Pennsylvania is home to many important Revolutionary War events that are well known throughout the country: the signing of the Declaration of Independence, Valley Forge, and Washington’s crossing of the Delaware, to name three. However, there are also many important events that happened during this time period that are not very well known. The Battle of Brandywine is one of these.
The Battle of Brandywine occurred on September 11, 1777, near Chadds Ford, Pennsylvania. The largest battle of the war, more than 30,000 soldiers fought during the battle. At 11 hours in length, the battle was also the longest single-day battle of the Revolutionary War.
The British forces, led by General William Howe, defeated the American forces, who were led by General George Washington. Washington was able to retreat with his forces, but this defeat led to the British capture of Philadelphia on September 26, and the army’s longest and hardest winter at Valley Forge.
Another notable point about the Battle of Brandywine was that it was the first battle in which the Marquis de Lafayette saw combat. While he was instrumental in rallying the retreating American soldiers, he was shot through the calf and wounded. Washington sent future president James Monroe to see Lafayette as Monroe spoke French. Lafayette would be sent to a hospital in Bethlehem, Pennsylvania, to recuperate.
Today, the Brandywine Battlefield is partially preserved along Route 1 in Delaware County, Pennsylvania. The main battlefield site comprises 50 acres along the highway, which includes Washington’s headquarters, the Gideon Gilpin House, and a museum. This preserved area is the site of the Continental Army’s encampment prior to the battle, though some fighting did likely occur on the grounds here.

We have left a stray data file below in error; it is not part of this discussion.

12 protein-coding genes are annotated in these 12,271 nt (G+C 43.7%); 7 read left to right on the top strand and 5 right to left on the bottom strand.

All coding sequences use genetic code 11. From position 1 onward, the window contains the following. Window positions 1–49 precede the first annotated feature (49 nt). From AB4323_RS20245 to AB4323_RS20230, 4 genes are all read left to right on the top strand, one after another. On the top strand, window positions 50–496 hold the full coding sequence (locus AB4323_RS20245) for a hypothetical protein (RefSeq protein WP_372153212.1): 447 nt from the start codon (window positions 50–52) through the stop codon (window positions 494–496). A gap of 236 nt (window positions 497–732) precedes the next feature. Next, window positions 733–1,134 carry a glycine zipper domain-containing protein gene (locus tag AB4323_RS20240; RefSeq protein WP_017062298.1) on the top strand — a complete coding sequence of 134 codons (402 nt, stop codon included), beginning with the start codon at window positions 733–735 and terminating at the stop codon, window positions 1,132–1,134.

Visits to the site start in the museum, where you can purchase tickets to tour Washington’s headquarters, get self-driving tour maps, and learn more about the battle. The museum features artifacts discovered during archeological digs of the battlefield, a display of what life was like for soldiers, and information on the generals that fought in the battle. There is also a well-done battlefield map that was created a by a lieutenant that fought at the site. The highlight of the museum is a very well done, 20-minute film that tells the story of the battle, along with the events leading up to and after the battle.
Washington’s Headquarters, officially known as the Benjamin Ring House, is located a short drive from the museum. While the outside remains largely intact, the interior was destroyed by a fire in the 1930s when it was being used as an apartment building. The interior was restored to appear much as it would have at the time Washington stayed there.
Despite not being original, the displays inside the home are well done, and visitors can tour the first floor, which consists of an office, parlor, dining room, and kitchen. The parlor has been set up as it may have looked when Washington was using it as his headquarters. While touring the home, guides provide information about both the home and the battle.